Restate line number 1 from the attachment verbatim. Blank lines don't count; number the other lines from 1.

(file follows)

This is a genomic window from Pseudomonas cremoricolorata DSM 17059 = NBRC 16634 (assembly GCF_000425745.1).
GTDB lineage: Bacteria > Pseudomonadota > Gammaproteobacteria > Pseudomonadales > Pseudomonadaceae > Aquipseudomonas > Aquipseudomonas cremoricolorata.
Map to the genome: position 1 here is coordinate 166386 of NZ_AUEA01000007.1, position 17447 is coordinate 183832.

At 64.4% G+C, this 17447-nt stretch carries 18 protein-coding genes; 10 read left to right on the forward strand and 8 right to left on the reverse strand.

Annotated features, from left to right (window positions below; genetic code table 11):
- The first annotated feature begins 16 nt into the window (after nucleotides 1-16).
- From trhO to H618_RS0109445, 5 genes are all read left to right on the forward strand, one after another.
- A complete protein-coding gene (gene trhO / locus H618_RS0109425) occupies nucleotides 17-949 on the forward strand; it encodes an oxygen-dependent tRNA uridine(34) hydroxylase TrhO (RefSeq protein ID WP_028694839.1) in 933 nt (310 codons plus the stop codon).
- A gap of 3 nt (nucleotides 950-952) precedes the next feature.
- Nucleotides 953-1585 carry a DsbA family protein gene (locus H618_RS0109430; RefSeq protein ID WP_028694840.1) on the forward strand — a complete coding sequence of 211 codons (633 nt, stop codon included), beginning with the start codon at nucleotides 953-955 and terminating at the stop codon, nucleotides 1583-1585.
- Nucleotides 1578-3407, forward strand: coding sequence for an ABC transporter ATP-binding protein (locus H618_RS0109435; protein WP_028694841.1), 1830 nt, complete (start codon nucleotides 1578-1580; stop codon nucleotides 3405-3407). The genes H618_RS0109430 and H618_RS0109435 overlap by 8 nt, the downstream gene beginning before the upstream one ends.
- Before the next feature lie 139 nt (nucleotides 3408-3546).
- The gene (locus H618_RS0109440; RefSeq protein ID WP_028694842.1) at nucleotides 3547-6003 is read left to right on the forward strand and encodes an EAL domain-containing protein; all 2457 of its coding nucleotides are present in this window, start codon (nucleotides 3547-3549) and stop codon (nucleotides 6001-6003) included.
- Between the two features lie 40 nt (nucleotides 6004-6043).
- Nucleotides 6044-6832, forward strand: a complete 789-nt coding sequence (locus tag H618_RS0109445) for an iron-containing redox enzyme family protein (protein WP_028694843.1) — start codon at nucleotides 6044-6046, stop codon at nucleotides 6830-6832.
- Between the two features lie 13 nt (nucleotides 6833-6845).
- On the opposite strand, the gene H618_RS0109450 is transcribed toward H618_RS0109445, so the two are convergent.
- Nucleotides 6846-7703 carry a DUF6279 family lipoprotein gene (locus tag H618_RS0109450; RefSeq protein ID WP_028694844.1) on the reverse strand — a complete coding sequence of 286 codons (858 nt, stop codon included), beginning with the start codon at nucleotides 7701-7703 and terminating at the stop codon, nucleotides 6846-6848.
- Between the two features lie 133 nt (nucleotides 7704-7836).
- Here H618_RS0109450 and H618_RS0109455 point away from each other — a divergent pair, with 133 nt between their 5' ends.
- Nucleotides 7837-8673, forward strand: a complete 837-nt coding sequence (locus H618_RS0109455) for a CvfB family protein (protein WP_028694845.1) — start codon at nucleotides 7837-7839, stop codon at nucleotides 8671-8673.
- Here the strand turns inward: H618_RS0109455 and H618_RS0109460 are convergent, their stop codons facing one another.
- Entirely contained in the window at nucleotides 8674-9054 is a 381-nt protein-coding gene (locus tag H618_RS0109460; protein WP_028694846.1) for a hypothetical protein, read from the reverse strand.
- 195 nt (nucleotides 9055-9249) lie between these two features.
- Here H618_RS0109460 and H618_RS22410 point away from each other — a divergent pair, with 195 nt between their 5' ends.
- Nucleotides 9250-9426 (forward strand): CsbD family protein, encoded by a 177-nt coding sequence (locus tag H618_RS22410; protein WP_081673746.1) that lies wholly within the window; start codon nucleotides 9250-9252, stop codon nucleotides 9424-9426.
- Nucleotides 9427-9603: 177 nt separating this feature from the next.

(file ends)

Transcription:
This is a genomic window from Pseudomonas cremoricolorata DSM 17059 = NBRC 16634 (assembly GCF_000425745.1).